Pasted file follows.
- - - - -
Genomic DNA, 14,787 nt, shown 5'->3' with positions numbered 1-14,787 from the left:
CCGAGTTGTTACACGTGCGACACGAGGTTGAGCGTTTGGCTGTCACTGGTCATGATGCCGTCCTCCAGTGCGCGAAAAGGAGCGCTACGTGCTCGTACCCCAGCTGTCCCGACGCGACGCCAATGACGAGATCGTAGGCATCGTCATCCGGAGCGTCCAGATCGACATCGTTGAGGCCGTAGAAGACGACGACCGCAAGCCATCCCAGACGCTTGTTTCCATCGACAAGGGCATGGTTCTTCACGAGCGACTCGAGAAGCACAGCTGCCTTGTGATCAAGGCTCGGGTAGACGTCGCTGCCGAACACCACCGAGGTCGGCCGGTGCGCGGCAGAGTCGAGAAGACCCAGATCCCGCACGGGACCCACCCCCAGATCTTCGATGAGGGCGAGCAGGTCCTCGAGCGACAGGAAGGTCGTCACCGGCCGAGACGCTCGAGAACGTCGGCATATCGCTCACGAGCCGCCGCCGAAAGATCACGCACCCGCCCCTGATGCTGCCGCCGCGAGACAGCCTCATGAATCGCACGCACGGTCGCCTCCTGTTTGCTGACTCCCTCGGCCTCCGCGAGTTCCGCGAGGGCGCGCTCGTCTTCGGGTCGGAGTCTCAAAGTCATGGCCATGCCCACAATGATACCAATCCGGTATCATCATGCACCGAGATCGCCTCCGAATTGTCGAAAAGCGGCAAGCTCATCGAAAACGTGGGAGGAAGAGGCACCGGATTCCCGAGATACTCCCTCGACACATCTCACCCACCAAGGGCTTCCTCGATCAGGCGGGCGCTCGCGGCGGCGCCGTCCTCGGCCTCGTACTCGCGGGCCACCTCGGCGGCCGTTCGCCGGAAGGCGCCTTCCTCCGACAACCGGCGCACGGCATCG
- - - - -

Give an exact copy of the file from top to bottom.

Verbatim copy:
Genomic DNA, 14,787 nt, shown 5'->3' with positions numbered 1-14,787 from the left:
CCGAGTTGTTACACGTGCGACACGAGGTTGAGCGTTTGGCTGTCACTGGTCATGATGCCGTCCTCCAGTGCGCGAAAAGGAGCGCTACGTGCTCGTACCCCAGCTGTCCCGACGCGACGCCAATGACGAGATCGTAGGCATCGTCATCCGGAGCGTCCAGATCGACATCGTTGAGGCCGTAGAAGACGACGACCGCAAGCCATCCCAGACGCTTGTTTCCATCGACAAGGGCATGGTTCTTCACGAGCGACTCGAGAAGCACAGCTGCCTTGTGATCAAGGCTCGGGTAGACGTCGCTGCCGAACACCACCGAGGTCGGCCGGTGCGCGGCAGAGTCGAGAAGACCCAGATCCCGCACGGGACCCACCCCCAGATCTTCGATGAGGGCGAGCAGGTCCTCGAGCGACAGGAAGGTCGTCACCGGCCGAGACGCTCGAGAACGTCGGCATATCGCTCACGAGCCGCCGCCGAAAGATCACGCACCCGCCCCTGATGCTGCCGCCGCGAGACAGCCTCATGAATCGCACGCACGGTCGCCTCCTGTTTGCTGACTCCCTCGGCCTCCGCGAGTTCCGCGAGGGCGCGCTCGTCTTCGGGTCGGAGTCTCAAAGTCATGGCCATGCCCACAATGATACCAATCCGGTATCATCATGCACCGAGATCGCCTCCGAATTGTCGAAAAGCGGCAAGCTCATCGAAAACGTGGGAGGAAGAGGCACCGGATTCCCGAGATACTCCCTCGACACATCTCACCCACCAAGGGCTTCCTCGATCAGGCGGGCGCTCGCGGCGGCGCCGTCCTCGGCCTCGTACTCGCGGGCCACCTCGGCGGCCGTTCGCCGGAAGGCGCCTTCCTCCGACAACCGGCGCACGGCATCG